The bombs began erupting around Baghdad shortly before the polls opened, and explosions rang out every five minutes by mid-morning.
But throughout western Baghdad province, an area overseen by Joint Base Lewis-McChord soldiers, tens of thousands of Iraqis defied the violence and cast their ballots in the second parliamentary election since the American-led invasion.
The last bomb exploded by 11:30 a.m. And the 21 platoon-sized quick reaction forces from 4th Brigade, 2nd Infantry Division standing by in the event of an attack never received a call for help.
“The (bombers) tried to spread the perception that Baghdad was under siege,” deputy brigade commander Lt. Col. Darron Wright said Monday. “They failed in their attempt to intimidate the voters.”
The 4th Brigade controls American military operations through one of the most crucial areas of Iraq. Its area includes 2.5 million people spread throughout western Baghdad, Taji, Abu Ghraib and outlying towns. Eighteen high-level government buildings sit within the brigade’s area. And it hosted 463 polling sites on Election Day.
In outlying areas of Baghdad province, where bombings were few, Iraqis queued early to cast ballots. But many initially stayed away inside the city itself, likely because of the bombings, until about noontime, Wright told reporters at Lewis-McChord during a video teleconference Monday.
Lewis-McChord units worked behind the scenes throughout the country. Americans helped train Iraqi soldiers on checkpoint control and mass-causality scenarios. They provided intelligence and aerial reconnaissance assets. The 3rd Brigade, 2nd Infantry Division in Diyala and 17th Fires Brigade in Basra teamed with their Iraqi counterparts to prepare for Election Day security. The 201st Battlefield Surveillance Brigade collected and analyzed intelligence, and I Corps was running day-to-day American military operations throughout Iraq.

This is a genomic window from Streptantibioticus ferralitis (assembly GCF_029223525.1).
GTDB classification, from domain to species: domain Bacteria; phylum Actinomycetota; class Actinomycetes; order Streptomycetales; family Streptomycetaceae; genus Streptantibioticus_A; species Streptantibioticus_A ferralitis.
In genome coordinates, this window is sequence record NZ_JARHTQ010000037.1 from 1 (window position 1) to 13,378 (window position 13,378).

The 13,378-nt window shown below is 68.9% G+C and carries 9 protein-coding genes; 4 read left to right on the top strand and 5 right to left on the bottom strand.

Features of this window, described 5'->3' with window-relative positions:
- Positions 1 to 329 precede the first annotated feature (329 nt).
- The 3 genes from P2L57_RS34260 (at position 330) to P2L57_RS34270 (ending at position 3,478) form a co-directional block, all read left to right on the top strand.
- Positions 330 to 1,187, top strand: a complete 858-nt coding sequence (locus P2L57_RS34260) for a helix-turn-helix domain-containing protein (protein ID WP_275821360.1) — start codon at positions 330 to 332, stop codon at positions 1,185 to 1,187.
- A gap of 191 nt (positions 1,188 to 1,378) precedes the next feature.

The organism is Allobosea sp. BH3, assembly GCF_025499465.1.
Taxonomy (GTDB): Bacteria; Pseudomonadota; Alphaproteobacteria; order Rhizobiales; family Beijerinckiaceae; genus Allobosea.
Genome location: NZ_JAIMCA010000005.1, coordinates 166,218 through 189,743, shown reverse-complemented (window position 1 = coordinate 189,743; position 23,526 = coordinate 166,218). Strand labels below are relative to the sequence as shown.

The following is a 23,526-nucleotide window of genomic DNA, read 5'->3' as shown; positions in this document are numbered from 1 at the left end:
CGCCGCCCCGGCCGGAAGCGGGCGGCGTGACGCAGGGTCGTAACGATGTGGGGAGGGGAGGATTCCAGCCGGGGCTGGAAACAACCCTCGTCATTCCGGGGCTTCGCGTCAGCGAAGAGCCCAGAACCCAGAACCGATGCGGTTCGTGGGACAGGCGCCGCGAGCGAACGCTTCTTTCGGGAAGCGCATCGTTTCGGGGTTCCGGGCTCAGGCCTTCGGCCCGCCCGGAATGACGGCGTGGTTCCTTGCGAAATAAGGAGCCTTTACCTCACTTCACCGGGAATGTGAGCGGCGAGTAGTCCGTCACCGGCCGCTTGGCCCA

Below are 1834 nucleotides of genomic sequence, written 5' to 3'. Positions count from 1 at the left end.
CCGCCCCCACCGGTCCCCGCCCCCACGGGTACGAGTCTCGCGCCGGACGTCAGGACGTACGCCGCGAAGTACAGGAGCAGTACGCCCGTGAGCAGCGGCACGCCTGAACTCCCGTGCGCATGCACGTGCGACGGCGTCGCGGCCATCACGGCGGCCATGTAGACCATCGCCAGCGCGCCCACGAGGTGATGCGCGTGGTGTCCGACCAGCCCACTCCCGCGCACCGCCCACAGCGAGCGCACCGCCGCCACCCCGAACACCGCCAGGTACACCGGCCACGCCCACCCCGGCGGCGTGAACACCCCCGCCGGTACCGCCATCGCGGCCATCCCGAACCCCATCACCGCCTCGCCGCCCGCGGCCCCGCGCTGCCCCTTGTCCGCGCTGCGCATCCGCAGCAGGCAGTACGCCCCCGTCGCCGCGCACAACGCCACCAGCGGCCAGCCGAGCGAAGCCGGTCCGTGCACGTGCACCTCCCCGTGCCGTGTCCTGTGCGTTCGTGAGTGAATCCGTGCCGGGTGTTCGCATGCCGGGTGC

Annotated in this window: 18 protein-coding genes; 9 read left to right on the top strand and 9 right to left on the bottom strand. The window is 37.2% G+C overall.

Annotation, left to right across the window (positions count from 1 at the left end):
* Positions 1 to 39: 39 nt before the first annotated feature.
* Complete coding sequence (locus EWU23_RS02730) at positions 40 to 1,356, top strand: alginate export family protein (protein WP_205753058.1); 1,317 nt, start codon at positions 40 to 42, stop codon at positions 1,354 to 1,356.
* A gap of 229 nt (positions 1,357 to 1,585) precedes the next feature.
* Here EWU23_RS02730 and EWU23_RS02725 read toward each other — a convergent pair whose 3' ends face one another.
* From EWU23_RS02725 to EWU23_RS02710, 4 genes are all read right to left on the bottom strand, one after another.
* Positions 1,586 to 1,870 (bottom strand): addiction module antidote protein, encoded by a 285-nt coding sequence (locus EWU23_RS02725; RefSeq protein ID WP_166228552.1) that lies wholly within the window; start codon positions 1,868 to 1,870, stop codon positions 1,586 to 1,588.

Voter turnout ranged from 55 to 80 percent throughout 4th Brigade’s area, Wright said, which is in sync with the estimated 62.9 percent national turnout the country’s electoral commission announced.
Wright said they observed 30 significant activities throughout its area of operations Sunday; the most deadly was a house bombing that killed six people and wounded four others. The others were low-yield explosives in plastic bottles aimed more at psychological effect than actually damaging buildings or killing people.
The bombs, dubbed Coke-bottle improvised explosive devices, were placed in mixed Shiite-Sunni neighborhoods, and initial indications suggest most were planted by insurgents loyal to al-Qaida in Iraq. The explosions stopped shortly before noon.
Throughout the day, 4th Brigade officials monitored reports and aerial surveillance feeds from a joint operations center with commanders from the 6th Iraqi Army Division. The Americans had placed 21 platoon-sized on Iraqi army bases throughout the province to offer help if requested.
But the only American response needed was from a joint task force of American and Iraqi explosive ordnance disposal and law-enforcement officials tasked with gathering forensic evidence from the various attacks.
“The will of the people triumphed,” Wright said.